Comments from ACCA to the Financial Reporting Council (FRC)
28 November 2014
We are generally supportive of the proposed approach in the consultation document (CD).
The proposals for both micro and small companies raise substantial issues in relation to the application of the ‘true and fair’ concept.
For micro companies some significantly curtailed financial statements are going to be deemed to give a true and fair view. Those financial statements, shorn of the detail and further disclosures, might in some cases be misleading. It is not clear in such cases what might be the responsibilities of directors and other professional accountants involved with the financial statements.
For small companies there will again be significantly less information mandated by law and accounting standards. The overriding requirement, however, for accounts to give a true and fair view will remain and therefore the company is obliged to judge what further information is required in order that the accounts give a true and fair view, and add that in. It is not clear how directors and others should approach that issue, and the extent to which accounting standards can implicitly add to the legal minimum disclosures in order that they can assist company directors and others in that decision.
FRC needs to provide such guidance for both groups of companies, and also to review the legal basis of the true and fair requirement in the light of these developments, then consider a revised opinion on the subject.
Q1. Do you agree with the proposal to develop a new accounting standard, the Financial Reporting Standard for Micro-entities (FRSME), for entities taking advantage of the micro-entities regime? If not, why not?
We agree with the proposal in general. We are not sure that the proposed title is very appropriate for two reasons. FRSME was an acronym used earlier by the FRC for a different standard. The term “micro-entities” is misleading at present as the FRSME will only be applicable to limited companies.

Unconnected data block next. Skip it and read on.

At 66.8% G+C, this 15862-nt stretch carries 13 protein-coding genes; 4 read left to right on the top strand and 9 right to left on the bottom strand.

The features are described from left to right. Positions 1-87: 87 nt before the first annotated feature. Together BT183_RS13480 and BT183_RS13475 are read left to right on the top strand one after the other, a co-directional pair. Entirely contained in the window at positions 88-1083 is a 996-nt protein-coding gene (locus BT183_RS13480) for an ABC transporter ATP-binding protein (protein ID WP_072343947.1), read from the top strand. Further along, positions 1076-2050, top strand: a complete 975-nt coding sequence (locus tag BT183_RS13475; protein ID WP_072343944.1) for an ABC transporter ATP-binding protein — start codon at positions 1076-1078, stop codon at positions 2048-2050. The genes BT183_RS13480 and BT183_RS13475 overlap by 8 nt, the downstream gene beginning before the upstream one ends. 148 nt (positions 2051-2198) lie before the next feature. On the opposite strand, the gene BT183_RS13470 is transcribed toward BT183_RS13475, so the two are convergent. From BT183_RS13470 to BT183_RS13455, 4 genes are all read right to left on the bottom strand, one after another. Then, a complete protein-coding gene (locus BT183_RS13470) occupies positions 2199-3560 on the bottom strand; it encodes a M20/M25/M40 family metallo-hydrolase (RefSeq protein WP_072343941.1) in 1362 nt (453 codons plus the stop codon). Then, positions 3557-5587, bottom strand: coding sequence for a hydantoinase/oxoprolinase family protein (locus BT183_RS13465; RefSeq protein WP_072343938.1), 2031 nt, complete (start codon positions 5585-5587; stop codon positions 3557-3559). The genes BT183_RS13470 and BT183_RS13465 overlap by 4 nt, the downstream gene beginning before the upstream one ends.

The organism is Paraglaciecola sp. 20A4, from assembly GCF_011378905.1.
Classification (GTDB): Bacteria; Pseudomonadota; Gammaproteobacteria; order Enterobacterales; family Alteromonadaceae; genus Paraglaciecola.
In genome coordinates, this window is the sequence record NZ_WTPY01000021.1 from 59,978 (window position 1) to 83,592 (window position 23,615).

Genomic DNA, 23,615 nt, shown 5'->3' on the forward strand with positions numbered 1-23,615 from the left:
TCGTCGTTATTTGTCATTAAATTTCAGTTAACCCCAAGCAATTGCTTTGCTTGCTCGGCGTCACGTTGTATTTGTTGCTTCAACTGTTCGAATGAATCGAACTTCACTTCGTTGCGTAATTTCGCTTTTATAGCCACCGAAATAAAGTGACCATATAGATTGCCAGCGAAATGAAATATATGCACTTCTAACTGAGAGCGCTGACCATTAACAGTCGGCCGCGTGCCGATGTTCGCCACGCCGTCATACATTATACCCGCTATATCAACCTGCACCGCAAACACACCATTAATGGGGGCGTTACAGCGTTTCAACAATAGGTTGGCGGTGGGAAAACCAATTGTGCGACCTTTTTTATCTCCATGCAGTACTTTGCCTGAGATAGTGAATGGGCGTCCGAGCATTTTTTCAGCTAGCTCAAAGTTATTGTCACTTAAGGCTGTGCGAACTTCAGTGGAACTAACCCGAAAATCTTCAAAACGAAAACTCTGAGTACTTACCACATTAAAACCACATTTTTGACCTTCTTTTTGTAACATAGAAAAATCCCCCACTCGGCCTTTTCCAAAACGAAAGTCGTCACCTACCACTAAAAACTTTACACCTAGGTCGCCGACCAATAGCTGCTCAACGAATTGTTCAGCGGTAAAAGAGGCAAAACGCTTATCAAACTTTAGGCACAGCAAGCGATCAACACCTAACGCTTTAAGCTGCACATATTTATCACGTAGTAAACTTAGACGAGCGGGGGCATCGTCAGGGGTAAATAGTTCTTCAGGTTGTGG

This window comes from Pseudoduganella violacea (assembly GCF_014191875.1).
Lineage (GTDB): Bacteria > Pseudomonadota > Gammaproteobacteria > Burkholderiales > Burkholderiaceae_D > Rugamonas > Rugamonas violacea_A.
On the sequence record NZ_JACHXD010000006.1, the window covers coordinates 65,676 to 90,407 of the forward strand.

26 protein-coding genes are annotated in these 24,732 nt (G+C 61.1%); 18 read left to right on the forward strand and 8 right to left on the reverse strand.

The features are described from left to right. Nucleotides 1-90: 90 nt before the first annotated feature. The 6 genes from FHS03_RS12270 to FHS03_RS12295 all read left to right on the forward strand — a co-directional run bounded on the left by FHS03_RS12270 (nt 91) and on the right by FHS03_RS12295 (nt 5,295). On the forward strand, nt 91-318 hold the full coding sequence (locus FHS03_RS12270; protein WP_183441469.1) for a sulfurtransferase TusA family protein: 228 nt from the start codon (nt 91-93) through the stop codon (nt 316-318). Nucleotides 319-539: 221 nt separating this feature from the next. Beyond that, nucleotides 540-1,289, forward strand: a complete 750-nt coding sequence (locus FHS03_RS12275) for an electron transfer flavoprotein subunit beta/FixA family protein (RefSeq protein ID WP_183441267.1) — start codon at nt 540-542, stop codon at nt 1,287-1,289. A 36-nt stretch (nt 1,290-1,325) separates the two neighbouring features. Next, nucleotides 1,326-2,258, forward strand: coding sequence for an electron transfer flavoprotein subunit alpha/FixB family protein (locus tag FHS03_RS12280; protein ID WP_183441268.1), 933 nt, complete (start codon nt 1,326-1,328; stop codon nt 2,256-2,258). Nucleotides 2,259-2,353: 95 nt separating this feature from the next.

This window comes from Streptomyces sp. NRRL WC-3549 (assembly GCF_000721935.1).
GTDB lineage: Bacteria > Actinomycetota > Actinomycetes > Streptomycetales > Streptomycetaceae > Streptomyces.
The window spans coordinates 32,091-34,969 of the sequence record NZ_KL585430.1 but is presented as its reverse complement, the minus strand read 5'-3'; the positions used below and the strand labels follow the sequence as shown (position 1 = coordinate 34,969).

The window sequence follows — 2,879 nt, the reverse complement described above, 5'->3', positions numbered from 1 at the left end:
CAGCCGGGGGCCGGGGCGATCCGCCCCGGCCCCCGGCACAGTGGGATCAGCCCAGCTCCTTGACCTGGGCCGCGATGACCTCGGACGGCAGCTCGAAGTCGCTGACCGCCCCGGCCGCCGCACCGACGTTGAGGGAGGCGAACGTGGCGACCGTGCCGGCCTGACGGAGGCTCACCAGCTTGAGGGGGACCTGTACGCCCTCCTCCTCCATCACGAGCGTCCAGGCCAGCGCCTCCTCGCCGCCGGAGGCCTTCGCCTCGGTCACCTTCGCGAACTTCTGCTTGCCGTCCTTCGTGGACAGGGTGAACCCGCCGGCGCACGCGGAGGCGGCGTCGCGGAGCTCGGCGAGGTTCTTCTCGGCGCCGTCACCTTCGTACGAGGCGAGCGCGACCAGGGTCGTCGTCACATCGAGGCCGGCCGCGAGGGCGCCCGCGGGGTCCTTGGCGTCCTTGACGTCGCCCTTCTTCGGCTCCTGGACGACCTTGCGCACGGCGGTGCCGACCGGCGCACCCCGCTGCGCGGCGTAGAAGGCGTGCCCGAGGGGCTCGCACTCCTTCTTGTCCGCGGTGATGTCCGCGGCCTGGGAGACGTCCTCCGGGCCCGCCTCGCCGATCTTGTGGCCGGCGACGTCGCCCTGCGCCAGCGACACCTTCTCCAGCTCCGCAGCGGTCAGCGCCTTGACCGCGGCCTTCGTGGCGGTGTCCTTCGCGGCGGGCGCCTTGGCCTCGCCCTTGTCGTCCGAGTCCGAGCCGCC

FRC should, however, try to extend the proposed regime to other kinds of micro-entities such as LLPs, unlimited partnerships and sole traders. There seems no good reason that if simplified accounting is deemed appropriate for micro limited liability companies this should not be available to other similarly sized entities.
The micro regime includes very few disclosure requirements as noted in 2.5(e) of the CD. One of those is for guarantees and financial commitments. In the absence of other more specific requirements, it would be helpful if the FRC were to provide guidance on what sort of matters should be covered by that – for example derivative contracts, leases, and pension commitments.
Q2. Do you agree with the proposed recognition and measurement simplifications that are being considered for the FRSME? If not, why not? Are there further areas where you consider simplifications could be proposed for micro-entities?
We agree with the areas for simplifications proposed.
In 2.6(b) the simplifications in relation to deferred taxation, share-based payments and defined benefit plans are stated in a permissive way. We note there is no requirement for any disclosure of accounting policies and for any more details of the position on these potentially complex areas. These should therefore in our view be stated as prohibitions, unless appropriate disclosures are provided alerting users to the impact of their application.
Further areas of complexity that the FRC should consider simplifying for micro-entities are in relation to the recognition and measurement of intangible assets.
Q3. Do you agree that the accounting standard for small entities should continue to be applicable to all entities meeting the relevant criteria, not just companies?
Yes. As for micro entities we see no reason for the accounting to be different depending on the legal form of the entity.
Q4. Do you agree that the FRSSE should be withdrawn and small entities should be brought within the scope of FRS102, so that they apply recognition and measurement requirements that are consistent with larger entities, but with fewer mandatory disclosures? If not are there areas where you consider there should be recognition and measurement differences for small entities and why?